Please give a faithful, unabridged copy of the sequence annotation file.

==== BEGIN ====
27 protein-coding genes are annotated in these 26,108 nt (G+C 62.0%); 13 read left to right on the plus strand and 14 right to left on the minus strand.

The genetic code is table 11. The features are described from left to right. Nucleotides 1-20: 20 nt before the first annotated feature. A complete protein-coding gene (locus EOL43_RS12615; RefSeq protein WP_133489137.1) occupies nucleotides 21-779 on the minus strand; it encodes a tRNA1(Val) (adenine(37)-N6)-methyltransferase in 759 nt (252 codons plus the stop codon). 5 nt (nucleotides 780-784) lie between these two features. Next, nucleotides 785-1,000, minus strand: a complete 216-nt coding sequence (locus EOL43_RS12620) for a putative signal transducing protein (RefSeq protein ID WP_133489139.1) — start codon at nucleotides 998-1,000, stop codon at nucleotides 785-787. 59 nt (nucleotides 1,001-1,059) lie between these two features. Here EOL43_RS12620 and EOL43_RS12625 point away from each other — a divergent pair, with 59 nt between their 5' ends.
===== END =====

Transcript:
27 protein-coding genes are annotated in these 26,108 nt (G+C 62.0%); 13 read left to right on the plus strand and 14 right to left on the minus strand.

The genetic code is table 11. The features are described from left to right. Nucleotides 1-20: 20 nt before the first annotated feature. A complete protein-coding gene (locus EOL43_RS12615; RefSeq protein WP_133489137.1) occupies nucleotides 21-779 on the minus strand; it encodes a tRNA1(Val) (adenine(37)-N6)-methyltransferase in 759 nt (252 codons plus the stop codon). 5 nt (nucleotides 780-784) lie between these two features. Next, nucleotides 785-1,000, minus strand: a complete 216-nt coding sequence (locus EOL43_RS12620) for a putative signal transducing protein (RefSeq protein ID WP_133489139.1) — start codon at nucleotides 998-1,000, stop codon at nucleotides 785-787. 59 nt (nucleotides 1,001-1,059) lie between these two features. Here EOL43_RS12620 and EOL43_RS12625 point away from each other — a divergent pair, with 59 nt between their 5' ends.